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Solutions sought to nursing, faculty shortages
North Dakota team participates
By Evelyn Orth, UTTC Nursing Program Director
8 July 2008

      I was honored to have been chosen to participate on the North Dakota team that helped address solutions to nursing shortages. The first Nursing Education Capacity Summit was held in Washington, D.C. on June 26 27.

      The goal was to identify solutions to the nurse faculty shortage that is forcing nursing schools nation-wide to turn away thousands of qualified nursing candidates each year. Summit participants identified and began to develop approaches to improving nursing education capacity with the ultimate goal of reversing the persistent nursing shortage that could leave the United States without enough nurses.

      Eighteen of the 49 states that submitted applications were selected to participate: AL, CA, CO, FL, HI, IL, MA, MD, MI, MS, NC, ND, NJ, OR, SC, TX, VA and WI. North Dakota was selected by AARP, the Robert Wood Johnson Foundation (RWJF) and the U.S. Department of Labor.

      The North Dakota team included: Jacqueline Mangnall, PhD, RN; Chandice Covington PhD, RN; Evelyn Orth MSN, RN; Jan Kamphuis, PhD, RN; Larry Anderson; Patricia Moulton, PhD; Jane Roggensack, MS, RN; Julie Anderson, PhD, RN; Linda Wurtz; and Constance Kalanek, PhD, RN. This team included nurse representatives from public, private, and tribal nursing education programs; health care facilities; the Board of Nursing; nursing organizations; and non-nurse representatives from AARP, workforce development, and the UND Center for Rural Health.

      Teams shared best practices and focused on four key areas: strategic partnerships and resource alignment; policy and regulation; increasing faculty capacity and diversity; and education redesign. At the conclusion of the Summit, some team members went to Capitol Hill and visited with our ND congressmen's staff, informing them about the Nursing Education Capacity Summit and approaches already taken by ND nurses.

      North Dakota was uniquely positioned to contribute to the Summit because of their commitment to team work, demonstrated best practices related to increasing the nursing workforce, and excellent capacity to build even more effective partnerships for solutions in the future.

      The Summit came at a critical time for nursing. Latest national surveys project that the United States could fall short by close to half a million registered nurses by 2025 absent aggressive action. Currently, the supply of new nurses across the nation, is failing to keep pace with rising patient demand, in part because a significant number of interested and qualified nursing school applicants have been turned away in recent years due to a growing shortage of nursing faculty.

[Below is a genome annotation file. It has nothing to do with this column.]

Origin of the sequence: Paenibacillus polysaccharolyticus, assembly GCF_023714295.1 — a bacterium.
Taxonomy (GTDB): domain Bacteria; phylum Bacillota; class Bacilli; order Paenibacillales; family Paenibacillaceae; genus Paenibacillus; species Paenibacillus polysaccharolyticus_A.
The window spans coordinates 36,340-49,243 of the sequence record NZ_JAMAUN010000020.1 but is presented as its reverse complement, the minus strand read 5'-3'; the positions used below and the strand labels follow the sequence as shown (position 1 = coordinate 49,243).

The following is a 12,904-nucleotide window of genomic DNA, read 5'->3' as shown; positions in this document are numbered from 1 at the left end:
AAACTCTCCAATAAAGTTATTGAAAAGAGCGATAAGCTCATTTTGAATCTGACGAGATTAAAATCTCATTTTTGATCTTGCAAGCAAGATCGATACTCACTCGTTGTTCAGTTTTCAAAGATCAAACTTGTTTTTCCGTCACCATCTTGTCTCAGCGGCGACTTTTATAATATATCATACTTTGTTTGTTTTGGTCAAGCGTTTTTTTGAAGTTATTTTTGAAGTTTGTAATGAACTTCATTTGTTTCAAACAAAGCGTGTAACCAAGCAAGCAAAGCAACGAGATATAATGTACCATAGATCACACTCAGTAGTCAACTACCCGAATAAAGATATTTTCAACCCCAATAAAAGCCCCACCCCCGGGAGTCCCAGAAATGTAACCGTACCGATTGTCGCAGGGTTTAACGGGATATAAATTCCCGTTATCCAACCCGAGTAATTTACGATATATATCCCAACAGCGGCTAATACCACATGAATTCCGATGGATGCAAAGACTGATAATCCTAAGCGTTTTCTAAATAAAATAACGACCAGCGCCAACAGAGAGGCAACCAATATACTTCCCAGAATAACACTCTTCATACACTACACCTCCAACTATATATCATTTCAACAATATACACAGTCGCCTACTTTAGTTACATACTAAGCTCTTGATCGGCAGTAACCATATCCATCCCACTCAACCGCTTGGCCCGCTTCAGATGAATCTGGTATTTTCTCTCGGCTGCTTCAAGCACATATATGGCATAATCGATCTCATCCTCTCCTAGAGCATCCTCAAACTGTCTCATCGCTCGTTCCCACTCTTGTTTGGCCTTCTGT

In a Summit presentation, RWJF Senior Program Officer Susan Hassmiller said, "The time to simply talk about the problem is over. What's essential now is to fundamentally rethink how nurses are and should be educated and how they should be deployed in the workforce. The experiences of these states offer the best hope for achieving these goals."

      Nurses in North Dakota have collectively taken approaches to the decrease nursing shortages. Already implemented approaches include: increased numbers of students admitted to ND nursing programs; the ND Board of Nursing is piloting a Nurse Faculty Internship project which allows nursing education programs to mentor BSN nurses into teaching roles without the school being penalized for having unqualified faculty; nurses have organized to explore the use of simulation technology to augment teaching; and diverse health care partnerships have been established.

      Data quoted from the July 1, 2008 North Dakota Nursing Supply and Demand publication from UND's Center for Rural Health identified:

  • Continued support of North Dakota's nursing education programs, in particularly, support for the recent expansion of class size will play an important role in ensuring an adequate supply of nurses in the future.
  • The distribution of an inadequate number of nurses across rural areas of the state remains a concern.
  • There is some indication of a worsening LPN shortage. This should be closely monitored.
  • Increased turnover rates of nurses in health care facilities indicate a need to improve the work environment and maximize retention of nurses.
  • Nursing education programs are heavily recruiting North Dakota faculty. Consequently, additional incentives are needed to ensure enough faculty will remain in North Dakota to support our nursing education programs.
  • Given the number of factors that can impact supply and demand, it is important to collect data and track changes over time.
  • Data in this report also suggests that ND may soon have a greater supply of registered nurses compared to projected demands for our overall population.

      One need, identified by the ND team, is to develop a method to know how many qualified applicants are actually being turned away from nursing education programs. In annual reports, nursing programs submit data regarding the number of qualified applicants that are denied admission. In reality, applicants generally apply to more than one nursing program, thus we do not have accurate data of the actual numbers of applicants not accepted into North Dakota nursing education programs. Another identified need is to collectively review the curriculum for our nursing programs. Our goal would be to improve mobility of nursing students from one program to another and encourage nurses to strive for higher levels of nursing education. The ND team will meet before the summer is out to begin developing action plans that include nursing's partners.


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